One of the many puzzles in the vintage tackle world has been the story of Ogden & Scotford. James Ogden is well known in the literature. Inventor of "Ogden's Fancy" and an early exponent of shorter rods and "floating fly" techniques, he was also the father of Mary Ogden, the matriarch of Ogden Smiths Ltd. However, there is next to nothing in the reference books or on the Forums about Ogden & Scotford. Who was Scotford, and what was his relationship with Ogden? I hope to have at least uncovered part of the story. You can read about it HERE.
Nothing very special to add this month, other than that I have been working on something which I hope will be of interest to a lot of people. I am waiting for a few items and additional data to arrive and once all of these have been processed I'll be adding the finished piece to the site.
As ever...watch this space!
..along with an early Christmas present
On Christmas Eve the postman arrived with an eagerly awaited parcel all the way from the USA. Inside was a reel that had been the subject of much discussion between myself and a fellow member of The Classic Fly Rod Forum. He had purchased the reel a number of years ago, believing it to have been made by David Slater of Newark, famous for their Nottingham style reels and the celebrated SEJ Fly Fishers' Winch. It is a Hercules pattern reel, made of brass and alloy in the conventional pattern, and appeared indeed to be a Slater reel.
The reel is marked for Lillywhite's of London, a sports outfitter still in business, and has the characteristic Slater two-screw locking winding plate. It is also assembled with nickel-silver screws, another Slater characteristic. The natural conclusion, therefore, being that it is indeed a Slater reel. The surprise came when my friend dismantled the reel...
On the inside of the backplate, along with typical artisan marks is a stamping; "S&W". It seems that we were all wrong, and in fact it is an early example of the work of Smith & Wall. I had never seen a Hercules pattern reel from this manufacturer before, and there is scant reference in any literature, so it seemed natural for the reel to join WVFFM. Now that it is here, it is possible to make some other comparisons.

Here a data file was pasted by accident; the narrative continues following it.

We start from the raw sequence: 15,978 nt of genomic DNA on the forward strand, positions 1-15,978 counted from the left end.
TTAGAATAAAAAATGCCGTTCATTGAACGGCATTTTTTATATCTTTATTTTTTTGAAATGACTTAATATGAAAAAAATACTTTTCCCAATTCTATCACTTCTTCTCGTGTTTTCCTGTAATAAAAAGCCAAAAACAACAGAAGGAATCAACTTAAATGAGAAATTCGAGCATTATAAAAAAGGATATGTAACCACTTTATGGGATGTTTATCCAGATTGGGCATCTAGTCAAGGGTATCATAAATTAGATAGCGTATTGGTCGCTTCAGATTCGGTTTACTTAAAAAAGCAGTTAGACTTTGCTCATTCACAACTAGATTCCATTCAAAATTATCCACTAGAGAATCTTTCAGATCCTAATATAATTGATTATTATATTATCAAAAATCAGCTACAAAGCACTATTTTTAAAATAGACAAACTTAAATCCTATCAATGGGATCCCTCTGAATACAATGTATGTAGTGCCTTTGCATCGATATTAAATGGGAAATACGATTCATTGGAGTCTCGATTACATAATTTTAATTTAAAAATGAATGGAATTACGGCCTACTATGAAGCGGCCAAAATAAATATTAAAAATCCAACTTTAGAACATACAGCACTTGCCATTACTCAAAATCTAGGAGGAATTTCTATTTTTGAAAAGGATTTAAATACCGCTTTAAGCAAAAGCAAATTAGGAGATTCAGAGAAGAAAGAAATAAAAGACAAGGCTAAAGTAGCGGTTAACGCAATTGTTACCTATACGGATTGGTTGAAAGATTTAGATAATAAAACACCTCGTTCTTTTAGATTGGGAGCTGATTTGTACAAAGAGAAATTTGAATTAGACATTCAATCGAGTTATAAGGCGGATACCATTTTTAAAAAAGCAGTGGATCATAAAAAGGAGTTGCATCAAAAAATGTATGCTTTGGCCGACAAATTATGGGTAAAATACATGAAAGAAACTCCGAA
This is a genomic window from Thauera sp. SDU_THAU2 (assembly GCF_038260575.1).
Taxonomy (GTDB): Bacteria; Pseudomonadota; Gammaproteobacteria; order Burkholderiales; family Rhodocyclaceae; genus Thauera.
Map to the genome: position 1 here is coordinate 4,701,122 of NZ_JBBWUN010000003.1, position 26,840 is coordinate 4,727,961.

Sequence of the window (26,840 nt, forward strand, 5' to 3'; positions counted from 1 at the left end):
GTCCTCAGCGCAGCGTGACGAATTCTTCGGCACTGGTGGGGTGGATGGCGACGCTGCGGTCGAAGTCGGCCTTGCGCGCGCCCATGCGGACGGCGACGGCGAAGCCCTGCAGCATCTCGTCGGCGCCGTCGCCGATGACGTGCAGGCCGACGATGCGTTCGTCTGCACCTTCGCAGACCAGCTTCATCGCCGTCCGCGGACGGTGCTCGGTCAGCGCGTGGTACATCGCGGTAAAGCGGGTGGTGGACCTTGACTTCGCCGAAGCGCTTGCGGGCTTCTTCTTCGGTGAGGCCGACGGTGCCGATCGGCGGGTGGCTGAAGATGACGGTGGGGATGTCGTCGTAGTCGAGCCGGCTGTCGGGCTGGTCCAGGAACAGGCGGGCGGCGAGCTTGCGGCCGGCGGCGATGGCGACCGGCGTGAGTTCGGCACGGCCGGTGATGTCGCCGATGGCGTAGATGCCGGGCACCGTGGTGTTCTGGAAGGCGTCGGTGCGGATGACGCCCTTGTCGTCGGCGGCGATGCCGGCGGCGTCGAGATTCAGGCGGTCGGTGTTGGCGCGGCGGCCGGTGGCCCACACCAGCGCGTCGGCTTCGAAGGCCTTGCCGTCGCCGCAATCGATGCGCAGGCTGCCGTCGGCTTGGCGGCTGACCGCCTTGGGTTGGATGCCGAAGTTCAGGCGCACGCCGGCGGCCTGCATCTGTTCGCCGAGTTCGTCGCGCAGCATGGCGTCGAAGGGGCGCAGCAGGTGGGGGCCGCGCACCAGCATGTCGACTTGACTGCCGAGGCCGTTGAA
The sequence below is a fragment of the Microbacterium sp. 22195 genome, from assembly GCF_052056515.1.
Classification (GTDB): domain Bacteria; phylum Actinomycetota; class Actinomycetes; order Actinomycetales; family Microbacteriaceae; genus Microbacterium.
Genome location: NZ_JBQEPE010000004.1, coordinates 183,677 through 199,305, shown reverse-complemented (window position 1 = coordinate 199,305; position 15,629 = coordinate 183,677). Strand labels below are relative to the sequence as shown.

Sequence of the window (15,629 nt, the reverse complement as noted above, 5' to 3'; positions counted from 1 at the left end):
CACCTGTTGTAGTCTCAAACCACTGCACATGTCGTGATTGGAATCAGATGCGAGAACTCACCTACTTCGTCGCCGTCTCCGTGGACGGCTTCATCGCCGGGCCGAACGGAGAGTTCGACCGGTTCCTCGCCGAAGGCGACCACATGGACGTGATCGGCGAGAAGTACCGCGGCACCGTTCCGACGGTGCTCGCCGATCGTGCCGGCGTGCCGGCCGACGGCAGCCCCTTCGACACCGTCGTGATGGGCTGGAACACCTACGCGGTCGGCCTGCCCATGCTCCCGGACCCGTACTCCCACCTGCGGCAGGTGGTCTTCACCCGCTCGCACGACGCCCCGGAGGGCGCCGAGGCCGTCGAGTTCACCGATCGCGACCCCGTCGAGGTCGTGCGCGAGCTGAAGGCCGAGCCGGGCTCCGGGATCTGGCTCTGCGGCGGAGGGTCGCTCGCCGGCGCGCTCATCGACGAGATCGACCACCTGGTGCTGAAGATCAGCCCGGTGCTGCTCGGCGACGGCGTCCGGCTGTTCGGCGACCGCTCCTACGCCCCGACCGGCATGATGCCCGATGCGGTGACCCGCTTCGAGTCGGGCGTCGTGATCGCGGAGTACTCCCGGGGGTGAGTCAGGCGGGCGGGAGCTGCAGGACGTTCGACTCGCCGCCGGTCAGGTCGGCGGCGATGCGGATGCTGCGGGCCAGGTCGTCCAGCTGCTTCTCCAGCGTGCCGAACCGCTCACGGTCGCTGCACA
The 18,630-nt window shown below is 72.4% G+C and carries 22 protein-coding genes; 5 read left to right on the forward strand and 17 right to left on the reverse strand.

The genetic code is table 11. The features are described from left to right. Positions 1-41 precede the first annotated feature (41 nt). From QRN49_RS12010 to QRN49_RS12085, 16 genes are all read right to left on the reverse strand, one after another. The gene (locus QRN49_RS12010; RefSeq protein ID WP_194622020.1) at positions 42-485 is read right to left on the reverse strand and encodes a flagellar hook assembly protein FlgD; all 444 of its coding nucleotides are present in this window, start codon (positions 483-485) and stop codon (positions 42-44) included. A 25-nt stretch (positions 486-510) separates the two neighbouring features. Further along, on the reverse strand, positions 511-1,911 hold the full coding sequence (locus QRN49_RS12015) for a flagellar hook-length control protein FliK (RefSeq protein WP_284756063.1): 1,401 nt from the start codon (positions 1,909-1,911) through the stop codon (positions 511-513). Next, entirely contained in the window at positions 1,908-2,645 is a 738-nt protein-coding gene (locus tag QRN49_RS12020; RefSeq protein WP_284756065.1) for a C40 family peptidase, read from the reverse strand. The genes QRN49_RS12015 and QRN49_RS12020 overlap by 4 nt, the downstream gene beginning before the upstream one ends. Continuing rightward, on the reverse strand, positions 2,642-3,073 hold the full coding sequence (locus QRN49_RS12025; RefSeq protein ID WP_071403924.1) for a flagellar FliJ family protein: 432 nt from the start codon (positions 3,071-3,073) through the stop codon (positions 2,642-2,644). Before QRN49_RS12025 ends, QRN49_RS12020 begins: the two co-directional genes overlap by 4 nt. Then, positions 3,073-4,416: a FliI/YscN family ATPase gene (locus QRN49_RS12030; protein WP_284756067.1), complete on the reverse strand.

Heaton also made reels in this pattern.
On the left is the new reel, in the centre, Heaton and on the right Slater. The S&W reel has the two-screw lock typical of Slater BUT the drum arbor seen on Heaton-made Hercules reels.
I'll be writing up the details of this reel and couple of other Smith and Wall reels acquired during the year and adding them to the Smith and Wall page on the web site.
Happy New Year eh?
Things have been pretty quiet here at WVFFM through November, though I'm pleased to say a few people have got in touch through the Contact Page with various inquiries, with which I'm always happy to try and help. It's also nice to know people are visiting the site.
Newly acquired from Mullock's October auction, and delivered this month is an interesting three piece rod from Hardy's, the Marston-Blagdon. One of a series of rods designed in collaboration with Robert Marston, the owner/editor of the Fishing Gazette. I'll be writing up a page about the rod in the near future, meantime here's a first look:
Well, considering this is Whiteadder's Virtual FLY Fishing Museum then this is a little weird, but it is a reel I have long admired and when a really fine example became available, I just had to include it here...
If you have read the Museum pages on Ken Morritt and the Intrepid brand you will know how important contribution was made in the development and distribution of fly reels, - after all, EVERYONE had a Rimfly, but Morritt's also made some other excellent products including this very elegant fixed spool reel with another Morritt patent for a slipping clutch mechanism. While it is a poor fir in a fly fishing setting, it is still I think one of the most elegant fixed spools ever made.
If you've had a look at the "About" page, you know what this is all for. Here you'll find progress reports on new items and other developments on the site.